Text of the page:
Oh, boy. Here we go. The Matrix: Resurrections is basically The Last Jedi of Matrix movies. If you hated The Last Jedi, then you'll probably hate this for much the same reason. Similar to The Last Jedi, The Matrix Resurrections is all about the creative pressure to live up to toxic fandom expectations, and it's predicated on a twist that a lot of fans might consider to be "unfaithful" to the original trilogy.

Personally, I liked The Last Jedi much more than most. I think it's the best film in the sequel trilogy, even if it does make a lot of very hard missteps. And the stuff that I liked most about The Last Jedi happened to be the stuff that most other people were most offended by.

Despite the similarities, I doubt that The Matrix Resurrections will be received with the same level of vitriol as The Last Jedi was. For one, we've seen a lot of these sort of cynical deconstructions of fandoms and sequel expectations since The Last Jedi released, and so I think a lot of the public is desensitized to it now. But secondly, and perhaps more importantly, The Matrix Resurrections doesn't commit as fully to its cynical view of the franchise. While that might appease many fans who just want to see another "Matrix" movie, it's probably the biggest reason that I felt disappointed by The Matrix Resurrections.

Personally, I enjoyed the first half of the movie, but was immensely disappointed with the second half.

The Matrix Resurrections - sad Keanu
© Warner Bros., 2020.
The Last Jedi - jaded Luke
© Disney, 2017.
The Matrix Resurrections reminded me a lot of The Last Jedi, but without the guts to commit to its polarizing twist.

This review will be pretty spoiler-y, as I will be talking about the plot twist. So consider yourself warned, and watch the movie before reading further if you don't want to have it spoiled. Though at this point, just telling you that there are spoilers at all is probably already a spoiler, so what's the point of the warning?

...

If you care enough to not be spoiled, have you watched the movie yet? If not, then I'm assuming you don't care. OK. Good. Let's continue.

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God of War - title

Vikings and norse mythology seems to have been a popular concept in games recently. Hellblade: Senua's Sacrifice, for instance, is an excellent hack-n-slash adventure through Norse hell. I've also been playing the Wasteland-like RPG Expeditions: Vikings on Steam (which I'm hoping to review soon). I also have games like Mount & Blad: Viking Conquest and Total War: Thrones of Britannia on my short list of games I'd like to play. And there was also the Viking character in For Honor.

Now, Sony's PlayStation flagship God of War has jumped from Greek mythology to Norse mythology. Having killed all the Greek gods, Kratos has apparently settled down in the mythological Midgard with a wife and son, only for his wife to die and his son be attacked by the Norse god Baldr. This sends Kratos and Atreus on a father-son bonding adventure to spread Atreus' mother's ashes from the highest peak in all the realms, and to learn why the Aesir are suddenly keen on hunting them.

Norse mythology seems to be a popular subject in media lately.

A father-son murder team

Atreus has some of the same problems that The Last of Us has with Ellie. Atreus doesn't feel vulnerable enough to demand protection, and he's rarely relevant outside of combat, except for his running commentary about what you're doing. Because of this, the actual game rarely feels like it's about protecting or escorting Atreus. And even though the game is ostensibly about Kratos teaching Atreus how to fight and be a man, the player never has an opportunity to actually teach the kid or take on any parental responsibility for him. It's just about Kratos throwing axes at draugr, and Atreus occasionally shoots them or jumps on their heads to help you out. The puzzle sections rarely require using Atreus (other than occasionally shooting something with his bow or having him scamper through a small tunnel).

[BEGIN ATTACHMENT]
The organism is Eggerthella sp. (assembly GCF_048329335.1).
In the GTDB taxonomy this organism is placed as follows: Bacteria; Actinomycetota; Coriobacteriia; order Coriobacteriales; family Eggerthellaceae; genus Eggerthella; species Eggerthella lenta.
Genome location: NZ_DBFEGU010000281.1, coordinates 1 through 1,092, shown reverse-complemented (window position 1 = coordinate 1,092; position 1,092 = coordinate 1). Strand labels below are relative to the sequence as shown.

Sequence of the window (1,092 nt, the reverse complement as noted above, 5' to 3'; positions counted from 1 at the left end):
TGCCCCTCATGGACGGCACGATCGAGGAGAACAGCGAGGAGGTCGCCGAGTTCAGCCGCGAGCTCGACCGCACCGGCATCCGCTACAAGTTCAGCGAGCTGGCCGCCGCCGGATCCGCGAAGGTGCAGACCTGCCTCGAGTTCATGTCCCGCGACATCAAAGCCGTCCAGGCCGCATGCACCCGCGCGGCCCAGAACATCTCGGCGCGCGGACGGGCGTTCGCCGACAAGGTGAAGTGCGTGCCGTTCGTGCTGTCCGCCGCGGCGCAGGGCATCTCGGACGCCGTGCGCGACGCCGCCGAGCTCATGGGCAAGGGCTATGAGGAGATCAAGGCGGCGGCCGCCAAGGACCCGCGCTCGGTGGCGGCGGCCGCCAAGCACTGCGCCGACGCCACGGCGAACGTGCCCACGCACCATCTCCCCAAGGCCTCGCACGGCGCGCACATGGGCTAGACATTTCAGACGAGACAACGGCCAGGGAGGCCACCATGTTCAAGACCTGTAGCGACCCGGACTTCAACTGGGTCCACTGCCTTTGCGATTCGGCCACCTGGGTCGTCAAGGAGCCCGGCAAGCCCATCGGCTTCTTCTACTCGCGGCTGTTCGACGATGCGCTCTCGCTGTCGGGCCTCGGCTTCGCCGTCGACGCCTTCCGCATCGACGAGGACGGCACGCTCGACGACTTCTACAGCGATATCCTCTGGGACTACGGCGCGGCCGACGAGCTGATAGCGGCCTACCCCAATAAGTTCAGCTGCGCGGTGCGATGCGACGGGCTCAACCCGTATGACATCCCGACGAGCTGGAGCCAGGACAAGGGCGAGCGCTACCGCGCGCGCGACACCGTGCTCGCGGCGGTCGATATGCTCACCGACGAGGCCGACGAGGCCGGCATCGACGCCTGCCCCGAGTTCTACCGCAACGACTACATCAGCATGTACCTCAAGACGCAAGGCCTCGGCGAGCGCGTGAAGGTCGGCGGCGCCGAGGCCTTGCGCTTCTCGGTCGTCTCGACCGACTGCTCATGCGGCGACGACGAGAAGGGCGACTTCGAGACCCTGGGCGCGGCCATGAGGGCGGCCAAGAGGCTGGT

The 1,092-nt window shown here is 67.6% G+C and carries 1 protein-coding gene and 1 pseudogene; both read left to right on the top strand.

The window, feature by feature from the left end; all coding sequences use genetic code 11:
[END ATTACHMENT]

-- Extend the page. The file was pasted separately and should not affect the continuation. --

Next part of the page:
Atreus is basically just an extra ranged attack.

That being said, I think that God of War makes some strides in the right direction (compared to The Last of Us). The player (and Kratos) can command Atreus to attack a target with his bow, which is one of the easiest and most consistent ways to deal stun damage to enemies, which opens them up to an intant-kill attack from Kratos. It's also a strategy that is pretty much essential on the harder difficulties. This creates a much greater sense of playing in tandem with Atreus, as he and Kratos often work together to defeat foes.

Atreus and Kratos can also break each other out of being grappled or stunned. I've never gotten a "Game Over" as a result of Atreus being defeated, so I'm not sure if that's a possible fail state. Being grappled or stunned only seemed to ever temporarily take Atreus out of the fight and negate the ability to use his bow. Either way, this is an improvement over Ellie from The Last of Us, who (as far as I recall) operated entirely independently from Joel, was never at any risk, and could be completely ignored for most of the player's time actually playing the game.

Kratos and Atreus can break each other out of enemy grapples and support each other in combat.

The important take-away here is that, unlike with Ellie in the combat encounters of The Last of Us, I never forgot that Atreus was there when playing God of War...

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Demon's Souls - title

Rumors of a Demon's Souls remaster or remake have been floating around for a while now (as have rumors of a sequel). I have mixed feeling on the idea of a remake/remaster. On the one hand, Demon's Souls is one of my favorite games ever and may represent the peak of the series. Naturally, I want more people to play it and recognize its brilliance.